The idea springs out of the fact that I can fly airplanes really well.  But I'm still learning helis.  Part of the problem is, as they say, too many degrees of freedom.  This somewhat removes one of those degrees.

This would allow a pilot to put it in Alt_Hold for example, Weathervane on, and fly really nice circuits just like an airplane.

Noob question time: Does the forum have an option to search a single thread? I'd like to search this thread to see if my quuestion has already been answered, but 117 pages is too much for me. My eyes glazed over at about page 25.

If you'll forgive my short attention span and complete nubbishness, I'm hoping for a little insight to get up to speed. This is my first ArduPilot, and for that matter, my first R/C. I'm putting this together as a project for my undergraduate engineering studies, and finding a love for the hobby in general, even though I'm still a complete noob. I've been relying on my friends who are experienced with R/C to get me up to speed on that end, but I'm still inexperienced with the APM.

I am just a little confused about mounting my new APM 2.0 on my TRex 450 Pro V2. I've got it mounted on the radio tray behind the swashplate on top, but I saw Randy say in an older thread that the GPS needs to be out from under the rotor to get signal.

Does this mean the GPS needs to be all the way back on the tail, or just out from underneath the main metal stuff? I bought my APM 2.0 with the integrated GPS, and I'm hoping I didn't screw up super bad in the process.

Welcome!

Hmmm... That's a tough question.  I can't really say if that will be OK or not.  Conventional wisdom is to put it on the tail, but I don't know it's every been proven to be *necessary*.  I have put my compass on the APM, and it is proving to be troublesome.  I plan on moving it.  I don't know 100% that it's the cause of the problem, but I've run out of patience fighting it and don't have the tools to try and get the data I need.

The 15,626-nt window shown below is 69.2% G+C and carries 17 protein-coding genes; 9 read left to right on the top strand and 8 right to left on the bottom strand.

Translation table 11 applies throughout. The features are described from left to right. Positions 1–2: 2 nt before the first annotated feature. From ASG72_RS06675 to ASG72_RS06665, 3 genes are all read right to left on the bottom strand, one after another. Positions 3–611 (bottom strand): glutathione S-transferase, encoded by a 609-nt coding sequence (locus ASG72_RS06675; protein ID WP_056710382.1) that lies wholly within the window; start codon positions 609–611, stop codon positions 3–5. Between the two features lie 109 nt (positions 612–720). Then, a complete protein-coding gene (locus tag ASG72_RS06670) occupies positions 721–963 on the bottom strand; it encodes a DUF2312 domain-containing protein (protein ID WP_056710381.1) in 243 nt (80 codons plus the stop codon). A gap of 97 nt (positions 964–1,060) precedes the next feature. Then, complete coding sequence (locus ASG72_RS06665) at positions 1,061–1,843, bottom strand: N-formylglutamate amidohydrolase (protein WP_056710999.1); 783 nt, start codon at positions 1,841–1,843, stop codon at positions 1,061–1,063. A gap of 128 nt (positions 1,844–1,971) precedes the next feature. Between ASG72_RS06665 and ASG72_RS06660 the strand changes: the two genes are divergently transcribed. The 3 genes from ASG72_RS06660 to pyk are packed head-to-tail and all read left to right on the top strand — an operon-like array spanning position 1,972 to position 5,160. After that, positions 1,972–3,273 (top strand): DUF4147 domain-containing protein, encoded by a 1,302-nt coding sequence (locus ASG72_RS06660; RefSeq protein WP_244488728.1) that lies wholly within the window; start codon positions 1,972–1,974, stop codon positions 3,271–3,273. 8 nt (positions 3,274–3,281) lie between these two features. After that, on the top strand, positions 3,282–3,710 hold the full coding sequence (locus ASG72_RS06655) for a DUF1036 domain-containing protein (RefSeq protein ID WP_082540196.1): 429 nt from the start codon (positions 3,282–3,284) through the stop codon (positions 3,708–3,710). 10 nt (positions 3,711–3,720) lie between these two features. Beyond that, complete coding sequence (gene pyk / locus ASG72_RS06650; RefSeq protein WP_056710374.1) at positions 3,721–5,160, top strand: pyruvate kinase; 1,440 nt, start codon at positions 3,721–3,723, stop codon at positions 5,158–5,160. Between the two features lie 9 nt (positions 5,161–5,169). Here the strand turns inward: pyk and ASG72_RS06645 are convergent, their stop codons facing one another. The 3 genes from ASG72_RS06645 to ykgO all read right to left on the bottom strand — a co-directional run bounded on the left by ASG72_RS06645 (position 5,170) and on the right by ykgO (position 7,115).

Is your APM mounted under the body or on the radio tray? If it's under the body, conventional wisdom says the motor will bother the megnetometer. The reason I'm mounting my APM 2.0 on the radio tray is because I thought that it would be the best place for both the megnetometer and the GPS.

I'll run a long test when I get it up and running completely. I'll spin up the blades and keep it on the ground for a few minutes at different angles.

If the GPS stays solid, I'll know it'll probably be ok. If not, one of my fellow students still has his APM 2.0 on back order for his quad, so he'll be able to change his order to external GPS, and we'll trade across.

Actually, come to mention it, if I just order the external GPS module, will the APM give me the option to lock out the onboard one, or will I actually have to get one without onboard?